Letters to the editor May 9, 2017

Burning wood more

than it appears


I was talking to this old guy at the Vets and he called Sweet Home “The Valley of Death.”

What? He said being in a valley with all the wood burning stoves, fireplaces was death to our lungs.

So I went looking to see about burning wood and I was shocked.

From the Utah Physicians for Healthy Environment, found at /uphe.org/priority-issues/wood-burning/wood-burning-quick-facts/, here are 17 facts about wood burning:

1. All pollution is not created equal. Wood smoke is the most toxic type of pollution in most cities, more dangerous than auto pollution and most industrial pollution. Lighting a wood fire in your house is like starting up your own toxic incinerator.

2. Lifetime cancer risk is 12 times greater for wood smoke compared to an equal volume of second hand cigarette smoke.

3. Burning 10 lbs. of wood for one hour, releases as much PAHs (polycyclic aromatic hydrocarbons) as 6,000 packs of cigarettes.

4. Toxic free-radical chemicals in wood smoke are biologically active 40 times longer than the free radicals in cigarette smoke.

5. Wood smoke is the third largest source of dioxins, one of the most intensely toxic compounds known to science.

6. The very small size of wood particles make them seven times more likely to be inhaled than other particulate pollution.

7. Wood smoke easily penetrates homes of neighbors creating concentrations up to 88 percent as high as outdoor air.

8. If you smell wood smoke, you know you are being harmed. The sweet smell comes from deadly compounds like benzene.

9. The most dangerous components of air pollution are much higher inside homes that burn wood compared to those that don’t, as much as 500% higher.

10. Considering the most dangerous part of particulate pollution, wood burning produces as much overall as all our cars during the winter.

11. The inhalable particulate pollution from one wood stove is equivalent to the amount emitted from 3,000 gas furnaces producing the same amount of heat.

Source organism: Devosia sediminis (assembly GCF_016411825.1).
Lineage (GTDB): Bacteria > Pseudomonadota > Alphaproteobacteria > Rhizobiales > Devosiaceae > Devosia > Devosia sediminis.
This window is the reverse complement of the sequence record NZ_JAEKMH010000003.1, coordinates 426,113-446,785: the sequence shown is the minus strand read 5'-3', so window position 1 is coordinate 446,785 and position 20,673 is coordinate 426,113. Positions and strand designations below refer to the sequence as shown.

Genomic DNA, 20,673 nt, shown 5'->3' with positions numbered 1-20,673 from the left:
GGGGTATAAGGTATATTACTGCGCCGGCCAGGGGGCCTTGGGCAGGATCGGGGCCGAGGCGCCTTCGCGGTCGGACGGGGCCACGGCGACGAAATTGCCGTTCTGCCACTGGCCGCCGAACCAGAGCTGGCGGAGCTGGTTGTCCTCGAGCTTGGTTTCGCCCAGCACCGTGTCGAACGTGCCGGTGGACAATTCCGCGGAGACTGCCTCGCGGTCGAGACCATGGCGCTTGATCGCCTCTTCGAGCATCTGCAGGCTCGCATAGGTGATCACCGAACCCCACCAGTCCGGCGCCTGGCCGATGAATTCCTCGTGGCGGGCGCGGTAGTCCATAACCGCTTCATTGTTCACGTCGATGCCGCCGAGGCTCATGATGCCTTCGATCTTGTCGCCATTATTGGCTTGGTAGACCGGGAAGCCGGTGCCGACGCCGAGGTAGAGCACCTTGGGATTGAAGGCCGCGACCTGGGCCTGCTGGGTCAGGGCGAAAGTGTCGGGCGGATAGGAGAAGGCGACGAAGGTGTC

12. Emissions from modern combustion appliances for wood logs may increase ten-fold if they are not operated appropriately, and most of them are not.

13. Wood smoke is the only pollution emitted right where people spend most of their time. It disperses poorly, is not evenly distributed and stays in the air longer because of its small size. Concentrations can be 100 times higher for neighbors of wood burners than what is captured at the nearest monitoring station. Real local “pollution victims” are created even when overall community levels are low.

14. If your neighbor is a regular wood burner, and follows all the rules, i.e. doesn’t burn during yellow or red alert days, but does during all “green” days, you can go an entire winter without having one single day of clean air.

15. According to California’s Bay Area Air Quality Management District, burning wood costs the rest of the community, primarily your next door neighbors, at least $2 in extra medical expenses for every lb of wood that you burn. An average fire then costs your neighbors about $40.

16. Wood burning is not even close to carbon neutral over the short term, the next few decades, and it is that time frame that will make or break the climate crisis. Burning wood is extremely inefficient. Per unit of heat created wood produces even more CO2 than the fossil fuels do. Furthermore, the black carbon particulate matter released enhances the absorption of radiant heat in the atmosphere.

And the American Lung Association agrees.

Diane Daiute

Sweet Home

Healthcare workers

deserve recognition


Each May, hospitals across the nation celebrate the collective efforts of nurses and other health care professionals by recognizing both National Nurses Day and National Hospital Week.

At Samaritan Health Services, we are proud to care for the communities we serve and highly value the more than 6,000 employees who enable us to achieve our health care mission of building healthier communities together.

Each of our employees plays an important role as part of our care team. Their efforts help make Samaritan Health Services a special place to work, and perhaps more importantly, a trusted health care provider.

We are pleased to take this opportunity to say thank you to our nurses and to all our health professionals for the exemplary work they do every day.

Larry A. Mullins


Samaritan Health Services